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RE: Re[2]: Hardy Frame, between code changes

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Thanks Bob,
It's this kind of information that is very important for us to make good
engineering judgment. I appreciate the correction.

Dennis Wish PE
La Quinta, California
ICQ# 6110557

"Silence is the virtue of fools."
Francis Bacon

|-----Original Message-----
|From: Bob Chittenden [mailto:bchitten(--nospam--at)]
|Sent: Friday, March 27, 1998 1:01 PM
|To: seaoc(--nospam--at)
|Subject: Re[2]: Hardy Frame, between code changes
|The 2:1 ratio is not arbitrary - it was established from cyclic
|tests done at
|the University of California Irvine and the University of Idaho.
|Also,APA did
|some preliminary testing - enough to know that the the deflection
|formula in UBC
|Std 23-2 is not applicable to the 3 1/2:1 wall; the deflection
|formula is based
|on a standard ASTM E72 monotonic racking test with a panel aspect
|ratio of 1:1.
|The limits of the 3 1/2:1 panel were extrapolaed far beyond the range of
|applicability of  monotonic racking data and applied to dynamic, cyclic
|behavior. In this case beeter to use the new limits as prudent
|until APA or
|others do extensive cyclic testing  to establish appropriate limits.
|______________________________ Reply Separator
|Subject: RE: Hardy Frame, between code changes
|Author:  <seaoc(--nospam--at)> at net
|Date:    3/27/98 11:18 AM
|Design is based upon Engineering Judgement as much as it is based upon
|minimum standards established in code. The engineer should be
|hired for his
|experience and judgment not his fee.
|I do not know of too many lawsuits that have been won one the charge of
|over-designing. However, I know of many that were won when damaged
|from an insufficient design.
|I am not entirely in agreement with Bruce since I believe that the
|public is
|being penalized for poor construction practices in the past. The
|majority of
|failures that I explored after Northridge were not due to improper
|design or
|insufficient H/b ratio of shear panels. I discovered that the panel
|connection to the studs, the uplift restraint attachment at the studs and
|anchorbolt placement were more the cause due to improper installation.
|I'd like to ask a question. I am under the impression that the H/b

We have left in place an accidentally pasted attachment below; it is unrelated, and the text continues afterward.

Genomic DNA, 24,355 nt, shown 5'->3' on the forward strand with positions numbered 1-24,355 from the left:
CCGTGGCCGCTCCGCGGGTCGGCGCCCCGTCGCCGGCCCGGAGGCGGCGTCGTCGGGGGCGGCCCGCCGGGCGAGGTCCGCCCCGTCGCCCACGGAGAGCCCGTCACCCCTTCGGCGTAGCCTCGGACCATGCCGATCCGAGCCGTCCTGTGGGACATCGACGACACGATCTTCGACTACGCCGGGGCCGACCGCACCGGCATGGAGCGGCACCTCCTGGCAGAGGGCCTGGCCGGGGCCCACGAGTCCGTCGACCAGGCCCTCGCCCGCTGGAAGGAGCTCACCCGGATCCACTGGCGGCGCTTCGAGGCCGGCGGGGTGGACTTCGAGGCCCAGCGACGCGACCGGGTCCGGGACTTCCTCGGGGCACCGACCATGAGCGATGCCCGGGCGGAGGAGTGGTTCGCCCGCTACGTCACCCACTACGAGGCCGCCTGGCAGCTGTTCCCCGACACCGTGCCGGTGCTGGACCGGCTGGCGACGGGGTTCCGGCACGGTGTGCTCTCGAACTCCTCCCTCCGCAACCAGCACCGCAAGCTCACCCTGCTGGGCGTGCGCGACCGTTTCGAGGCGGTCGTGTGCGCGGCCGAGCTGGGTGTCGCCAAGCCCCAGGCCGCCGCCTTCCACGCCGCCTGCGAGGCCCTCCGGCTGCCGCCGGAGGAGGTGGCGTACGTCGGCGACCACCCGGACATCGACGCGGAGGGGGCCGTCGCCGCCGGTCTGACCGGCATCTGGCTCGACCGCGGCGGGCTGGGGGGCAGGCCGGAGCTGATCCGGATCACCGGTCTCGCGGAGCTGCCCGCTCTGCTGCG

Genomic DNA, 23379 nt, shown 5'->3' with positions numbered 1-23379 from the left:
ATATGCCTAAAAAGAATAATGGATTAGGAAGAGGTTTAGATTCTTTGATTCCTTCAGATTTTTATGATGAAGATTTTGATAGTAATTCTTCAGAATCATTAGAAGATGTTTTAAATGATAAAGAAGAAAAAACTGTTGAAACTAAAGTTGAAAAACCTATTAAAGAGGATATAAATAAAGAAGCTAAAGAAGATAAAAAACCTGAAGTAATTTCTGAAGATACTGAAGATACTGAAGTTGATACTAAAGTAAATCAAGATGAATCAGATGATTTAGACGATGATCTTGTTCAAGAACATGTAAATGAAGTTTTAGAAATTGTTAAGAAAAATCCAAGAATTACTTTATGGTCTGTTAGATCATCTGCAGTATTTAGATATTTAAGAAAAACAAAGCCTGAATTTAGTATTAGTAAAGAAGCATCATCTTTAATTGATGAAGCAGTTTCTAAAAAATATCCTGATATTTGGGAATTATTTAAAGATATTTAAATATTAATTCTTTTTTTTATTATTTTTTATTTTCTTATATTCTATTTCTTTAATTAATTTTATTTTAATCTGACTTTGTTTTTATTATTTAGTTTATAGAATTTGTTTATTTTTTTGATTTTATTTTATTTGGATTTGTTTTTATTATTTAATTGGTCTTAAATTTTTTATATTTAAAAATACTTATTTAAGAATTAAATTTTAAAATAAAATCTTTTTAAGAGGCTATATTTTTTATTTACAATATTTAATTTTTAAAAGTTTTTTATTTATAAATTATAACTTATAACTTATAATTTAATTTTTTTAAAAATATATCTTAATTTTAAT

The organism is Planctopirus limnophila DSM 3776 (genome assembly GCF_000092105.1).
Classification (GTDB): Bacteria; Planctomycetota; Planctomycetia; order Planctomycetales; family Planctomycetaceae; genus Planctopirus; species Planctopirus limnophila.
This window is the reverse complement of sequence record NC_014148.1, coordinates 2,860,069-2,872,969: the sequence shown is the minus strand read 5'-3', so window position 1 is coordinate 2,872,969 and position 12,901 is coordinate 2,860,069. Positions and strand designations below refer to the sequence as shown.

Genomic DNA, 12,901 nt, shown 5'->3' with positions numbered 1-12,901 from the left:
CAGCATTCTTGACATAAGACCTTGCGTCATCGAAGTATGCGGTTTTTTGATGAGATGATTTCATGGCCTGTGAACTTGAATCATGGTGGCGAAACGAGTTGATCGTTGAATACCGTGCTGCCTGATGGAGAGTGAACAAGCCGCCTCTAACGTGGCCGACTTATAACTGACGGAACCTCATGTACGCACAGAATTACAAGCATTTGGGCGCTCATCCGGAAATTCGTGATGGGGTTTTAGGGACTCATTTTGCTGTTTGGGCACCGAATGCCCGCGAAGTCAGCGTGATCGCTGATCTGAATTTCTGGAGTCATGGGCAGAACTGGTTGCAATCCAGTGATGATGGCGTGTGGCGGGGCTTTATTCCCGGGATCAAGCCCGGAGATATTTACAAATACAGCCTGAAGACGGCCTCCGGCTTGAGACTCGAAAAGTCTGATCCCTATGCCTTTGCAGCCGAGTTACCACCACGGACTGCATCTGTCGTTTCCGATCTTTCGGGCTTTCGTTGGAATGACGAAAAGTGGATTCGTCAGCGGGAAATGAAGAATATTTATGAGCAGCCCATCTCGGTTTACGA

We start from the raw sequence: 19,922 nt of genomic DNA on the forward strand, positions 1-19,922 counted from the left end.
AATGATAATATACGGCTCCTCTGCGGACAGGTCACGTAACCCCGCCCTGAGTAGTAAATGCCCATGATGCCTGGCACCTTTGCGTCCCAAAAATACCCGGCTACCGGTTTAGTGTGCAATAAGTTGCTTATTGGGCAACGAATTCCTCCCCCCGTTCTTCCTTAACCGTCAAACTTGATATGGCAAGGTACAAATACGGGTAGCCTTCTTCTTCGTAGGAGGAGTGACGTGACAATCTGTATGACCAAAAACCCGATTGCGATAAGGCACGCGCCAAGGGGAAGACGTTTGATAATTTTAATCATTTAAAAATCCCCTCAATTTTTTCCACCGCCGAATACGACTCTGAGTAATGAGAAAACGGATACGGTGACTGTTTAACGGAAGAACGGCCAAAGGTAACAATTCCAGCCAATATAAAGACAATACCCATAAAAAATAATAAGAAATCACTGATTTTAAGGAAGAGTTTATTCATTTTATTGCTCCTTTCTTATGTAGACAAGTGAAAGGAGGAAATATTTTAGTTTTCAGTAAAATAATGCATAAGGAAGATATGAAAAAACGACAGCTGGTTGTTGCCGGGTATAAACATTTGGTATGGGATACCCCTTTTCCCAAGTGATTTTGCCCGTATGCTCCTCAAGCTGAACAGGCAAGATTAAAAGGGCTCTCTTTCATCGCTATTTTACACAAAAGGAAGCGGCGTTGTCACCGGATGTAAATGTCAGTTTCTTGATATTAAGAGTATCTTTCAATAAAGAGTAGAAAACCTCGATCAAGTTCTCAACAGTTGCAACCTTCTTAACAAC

|requirement is required only where the design engineer does not desire to
|perform a lateral drift analysis. All minimum standards in the code,
|including unsupported plate heights, web crippling (for a few
|examples) are
|established unless they can be proven otherwise by analysis.
|If the engineer can determine that a 3.5:1 ratio deflects less than 0.005h
|and can provide sufficient restraint for the wall, the issue of an H/b
|equivalent to 2:1 is moot.
|I have not chosen to design based upon the 1997 UBC simply because
|it is not
|yet adopted. If what Bruce feels should be mandatory practice based upon
|good engineering judgement, the Building officials as well as the
|EOR would
|be liable for not adopting a more restrictive measure before it's
|Good engineering judgement can also disagree with he provisions of
|a code -
|which in this case my judgement is not yet made.
|I believe that with the adoption of Structural Observation requirements
|within the City of Los Angeles (and most other places), we should
|see better
|performance on panels that are designed by past code slender ratio's. Just
|because the code says it should be this way is not enough. If
|testing proves
|(and it has) otherwise, then I'm inclined to accept empirical data over
|subjective writing. I say this because the 2:1 limit started as an
|measure shortly after Northridge and has never been reduced in Los
|I don't feel it was based on any rational test data.
|The Blue Book indicates in section C802.2.4 of the commentary that the APA
|had not planned Cyclic retesting of plywood shearwalls until some time in
|late 1996. This means that the 1997 UBC requirement was passed prior to
|testing. Section C802.1.2 states "The height-to-width ratios indicated in
|Figures C802-8 and C802-9 are ANTICIPATED for the calculation of
|height-to-width ratios.
|I believe that Bruce is jumping the gun on this one, but I would
|never fault
|his judgment and this is the essence of good engineering.
|Dennis Wish PE
|La Quinta, California
|ICQ# 6110557
|"Silence is the virtue of fools."
|Francis Bacon
||-----Original Message-----
||From: T [mailto:vicpeng(--nospam--at)]
||Sent: Friday, March 27, 1998 9:02 AM
||To: seaoc(--nospam--at)
||Subject: Re: Hardy Frame, between code changes
||Subject: Re: Hardy Frame, between code changes
||As a
||>professional licensed engineer, you have a responsibility to design to
||>incorporate the best available thinking into your design not
|just blindly
||>finally the letter of the Code book.  Particularly in
||circumstances following
||>a "learning experience" such as an earthquake, are we bound to
||wait for code
||>changes to be written and adopted before we try to pass on our
||experience into
||Do you not have the conundrum that existing legal proscription may
||weigh against you if you use parameters that are not "legal" at
||time of use?  I.e. even if new thinking is "superior" I wonder if
||you don't have the potential for a case against you for using
||parameters not yet "legal", especially if it results in:  a) a
||more expensive structure or b) the new thinking fails in an event.
||Thor Tandy  P.Eng,  MCSCE
||Victoria BC